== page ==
Above: Conti has given a couple of TED Talks, including one on AI with nearly 7.5 million views.  (Photo courtesy Maurice Conti)

The mayday call came just before midnight. A sailboat had hit a reef near Fiji, about 20 miles from Maurice Conti’s anchored catamaran, and was taking on water. Talking by radio with authorities, Conti (Stevenson ’92, Japanese history with secondary emphasis in Chinese history) and his wife, Sophie, realized that no one else could respond in time. 

They set sail and found the reef at dawn. But the damaged sailboat was nowhere in sight. Finally, through binoculars, Conti spotted three distant figures clinging to a deflating life raft. The weather was too rough to sail closer, so Conti motored a dinghy through dangerous waters, rescued the sinking sailors, and got them to safety. 

Conti training on a rebreather for underwater research for Autodesk’s Maritime R&D project (photo courtesy Maurice Conti)

“They probably had another 20 or 30 minutes,” he said, “and then they would have perished.”

In 2009, Conti received the Medal for Exceptional Bravery at Sea from the United Nations, the New Zealand Bravery Medal, and a U.S. Coast Guard Citation for Bravery. But this was not his first seafaring adventure. At age 5, he sailed around the world with his parents for 3 1/2 years. The lifelong love of the sea he developed on that voyage drew Conti to UCSC. 

Conti grew up in El Cerrito, the only child of a “mad scientist” father and executive coach mother (two Ph.D.s each), who home schooled him until they returned from their voyage. 

“Not having a sibling, it was lonely a lot of the time, but I got to grow up doing some pretty cool stuff,” he said. “We were going places that very few humans had visited, so hanging out in these places that were very remote, diving, making bonfires at night … all these kinds of activities that were intimate with nature.”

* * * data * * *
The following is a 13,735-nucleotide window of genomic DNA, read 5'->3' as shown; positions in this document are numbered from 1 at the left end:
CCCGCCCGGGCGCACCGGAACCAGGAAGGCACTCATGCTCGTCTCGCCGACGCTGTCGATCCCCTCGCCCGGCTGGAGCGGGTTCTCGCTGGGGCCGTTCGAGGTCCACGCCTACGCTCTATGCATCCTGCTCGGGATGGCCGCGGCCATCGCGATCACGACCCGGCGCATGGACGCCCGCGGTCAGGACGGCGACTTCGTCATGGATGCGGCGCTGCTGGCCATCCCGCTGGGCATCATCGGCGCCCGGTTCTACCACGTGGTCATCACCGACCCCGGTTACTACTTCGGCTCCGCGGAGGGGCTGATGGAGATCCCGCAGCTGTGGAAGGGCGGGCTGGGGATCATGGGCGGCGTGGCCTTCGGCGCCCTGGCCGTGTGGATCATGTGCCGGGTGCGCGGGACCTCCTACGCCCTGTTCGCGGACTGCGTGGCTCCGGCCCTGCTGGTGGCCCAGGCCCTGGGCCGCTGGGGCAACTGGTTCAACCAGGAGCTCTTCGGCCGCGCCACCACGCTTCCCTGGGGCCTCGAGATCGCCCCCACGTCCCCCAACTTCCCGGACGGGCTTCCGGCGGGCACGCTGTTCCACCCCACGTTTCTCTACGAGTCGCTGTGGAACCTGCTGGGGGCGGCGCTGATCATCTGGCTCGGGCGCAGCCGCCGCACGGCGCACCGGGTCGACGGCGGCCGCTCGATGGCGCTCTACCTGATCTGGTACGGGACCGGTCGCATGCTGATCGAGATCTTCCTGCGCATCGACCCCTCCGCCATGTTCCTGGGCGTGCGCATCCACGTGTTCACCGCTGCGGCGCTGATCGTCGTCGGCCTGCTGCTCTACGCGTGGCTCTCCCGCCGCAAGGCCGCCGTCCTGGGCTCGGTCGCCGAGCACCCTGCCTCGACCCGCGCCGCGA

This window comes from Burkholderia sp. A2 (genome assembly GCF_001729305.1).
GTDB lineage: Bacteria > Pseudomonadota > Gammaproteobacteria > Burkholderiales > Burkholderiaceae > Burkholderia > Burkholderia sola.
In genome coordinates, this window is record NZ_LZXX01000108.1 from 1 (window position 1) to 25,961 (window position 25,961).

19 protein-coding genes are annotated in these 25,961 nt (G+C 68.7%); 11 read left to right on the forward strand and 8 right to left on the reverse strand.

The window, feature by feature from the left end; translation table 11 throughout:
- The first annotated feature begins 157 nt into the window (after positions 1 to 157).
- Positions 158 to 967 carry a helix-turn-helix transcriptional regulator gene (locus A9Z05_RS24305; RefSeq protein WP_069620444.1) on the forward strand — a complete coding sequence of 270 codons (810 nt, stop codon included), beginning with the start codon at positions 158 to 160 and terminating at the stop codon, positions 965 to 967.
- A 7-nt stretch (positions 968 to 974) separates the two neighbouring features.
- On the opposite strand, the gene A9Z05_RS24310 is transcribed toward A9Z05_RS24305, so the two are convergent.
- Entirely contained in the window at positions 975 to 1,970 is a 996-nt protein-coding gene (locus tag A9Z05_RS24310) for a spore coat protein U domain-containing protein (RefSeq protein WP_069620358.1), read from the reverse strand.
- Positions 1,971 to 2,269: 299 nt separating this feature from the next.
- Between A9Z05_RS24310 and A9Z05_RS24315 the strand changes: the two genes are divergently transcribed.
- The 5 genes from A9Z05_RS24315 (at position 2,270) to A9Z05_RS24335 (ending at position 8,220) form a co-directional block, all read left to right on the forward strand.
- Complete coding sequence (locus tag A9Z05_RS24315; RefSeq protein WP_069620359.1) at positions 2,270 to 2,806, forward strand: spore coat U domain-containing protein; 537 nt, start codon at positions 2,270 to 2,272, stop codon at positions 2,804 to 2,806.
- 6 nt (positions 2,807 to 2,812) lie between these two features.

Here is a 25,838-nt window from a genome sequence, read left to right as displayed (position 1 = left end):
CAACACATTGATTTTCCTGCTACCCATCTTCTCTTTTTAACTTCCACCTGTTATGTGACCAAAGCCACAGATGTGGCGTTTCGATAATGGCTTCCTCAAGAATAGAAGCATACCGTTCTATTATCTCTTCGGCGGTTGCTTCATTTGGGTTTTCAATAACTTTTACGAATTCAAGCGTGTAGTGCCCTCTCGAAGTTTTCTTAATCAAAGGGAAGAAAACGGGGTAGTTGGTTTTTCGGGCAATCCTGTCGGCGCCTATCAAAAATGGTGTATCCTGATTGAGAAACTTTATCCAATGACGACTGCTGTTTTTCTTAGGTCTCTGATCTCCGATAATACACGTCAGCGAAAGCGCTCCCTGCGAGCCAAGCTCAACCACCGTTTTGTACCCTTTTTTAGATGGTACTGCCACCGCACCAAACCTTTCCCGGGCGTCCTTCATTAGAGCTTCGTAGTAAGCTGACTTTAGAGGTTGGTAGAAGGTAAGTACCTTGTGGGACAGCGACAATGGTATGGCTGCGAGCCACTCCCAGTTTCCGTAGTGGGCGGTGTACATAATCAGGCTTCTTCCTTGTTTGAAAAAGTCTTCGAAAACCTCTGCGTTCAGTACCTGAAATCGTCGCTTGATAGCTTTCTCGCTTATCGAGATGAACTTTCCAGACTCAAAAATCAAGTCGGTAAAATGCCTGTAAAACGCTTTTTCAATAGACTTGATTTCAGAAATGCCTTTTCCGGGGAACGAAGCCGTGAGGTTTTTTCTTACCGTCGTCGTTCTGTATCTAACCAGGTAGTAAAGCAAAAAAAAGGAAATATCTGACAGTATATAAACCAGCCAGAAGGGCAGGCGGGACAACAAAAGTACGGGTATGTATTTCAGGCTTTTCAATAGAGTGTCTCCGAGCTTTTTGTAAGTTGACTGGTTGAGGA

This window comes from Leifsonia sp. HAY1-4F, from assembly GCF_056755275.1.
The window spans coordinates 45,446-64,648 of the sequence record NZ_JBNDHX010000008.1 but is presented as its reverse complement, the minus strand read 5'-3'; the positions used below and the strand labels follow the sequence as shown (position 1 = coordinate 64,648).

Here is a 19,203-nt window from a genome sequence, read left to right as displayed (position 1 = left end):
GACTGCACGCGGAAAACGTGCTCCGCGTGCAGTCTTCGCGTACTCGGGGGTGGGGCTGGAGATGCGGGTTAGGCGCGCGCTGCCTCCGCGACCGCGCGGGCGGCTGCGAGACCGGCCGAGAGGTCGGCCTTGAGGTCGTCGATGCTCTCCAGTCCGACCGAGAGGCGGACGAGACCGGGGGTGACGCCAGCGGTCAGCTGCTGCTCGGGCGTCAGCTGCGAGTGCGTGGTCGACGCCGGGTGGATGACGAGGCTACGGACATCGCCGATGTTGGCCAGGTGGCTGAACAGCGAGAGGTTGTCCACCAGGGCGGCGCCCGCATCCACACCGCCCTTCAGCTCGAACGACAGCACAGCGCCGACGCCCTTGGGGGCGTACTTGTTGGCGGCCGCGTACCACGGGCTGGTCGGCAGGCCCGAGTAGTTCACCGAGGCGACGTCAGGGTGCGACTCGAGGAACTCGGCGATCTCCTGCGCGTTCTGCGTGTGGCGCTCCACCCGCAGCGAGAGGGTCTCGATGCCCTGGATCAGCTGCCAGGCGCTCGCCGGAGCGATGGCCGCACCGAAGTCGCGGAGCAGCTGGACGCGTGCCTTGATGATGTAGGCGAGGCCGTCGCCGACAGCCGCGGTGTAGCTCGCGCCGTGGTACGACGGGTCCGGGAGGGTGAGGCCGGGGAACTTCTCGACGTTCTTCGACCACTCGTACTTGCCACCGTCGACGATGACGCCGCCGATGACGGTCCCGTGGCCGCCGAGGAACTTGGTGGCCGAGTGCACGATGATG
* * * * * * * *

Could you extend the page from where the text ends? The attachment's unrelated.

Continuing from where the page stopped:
Starting public school as an academically advanced, world-traveled third-grader was challenging. 

“I was definitely a weird kid,” Conti said. “Sometimes I had trouble adjusting to not being barefoot and being in the South Pacific. I didn’t know all the social rules and had never been teased.” 

But Conti found inspiration and enjoyment watching The Undersea World of Jacques Cousteau and Star Trek, and spent many hours inventing tiny rocket-powered boats in his father’s lab, launching them in a backyard test pool (and sometimes into the air, where they exploded). 

At UCSC, Conti found friendship and a core curriculum that sparked deep interest in subjects outside his major, like philosophy, astronomy, history of art and music, and a comprehensive course on AIDS at the height of the epidemic.

After graduation, Conti worked in construction to save up for traveling, moved to New York and back again, was global creative director and later head of innovation and applied research at Autodesk, sailed around the world again with his wife and young children, worked with a moonshot company in Spain, and started a consulting business.

Conti met former President Barack Obama in 2017 at the SAP CEO Summit in New York City, where they were both speakers. (Photo courtesy Maurice Conti)

As a futurist, Conti helps clients like Tesla, Nike, Mercedes AMG, and Lululemon understand what’s coming, what will matter to them, and how they can prepare for their futures. He says his work is “the intersection of really cool and really impactful, whether for the environment or for an audience or for a business,” and he’s excited about combining technology like AI and 3D printing with storytelling to foster greater societal love and care for the ocean. 

He also consults through a National Academy of Sciences program that connects producers, directors, and production designers to scientists, engineers, and futurists, writing content and helping directors and producers understand how a scenario or technology might realistically look in the future. 

As for his own future, Conti says we’re in a volatile and uncertain period (COVID didn’t help),

which makes it difficult to understand what’s coming our way with any clarity. 

“So instead, the strategy is to build resilience and be ready for whatever may come so you can thrive in that future,” he said. “That’s not necessarily a negative thing. Rather than making big plans, it’s about being ready for anything.”


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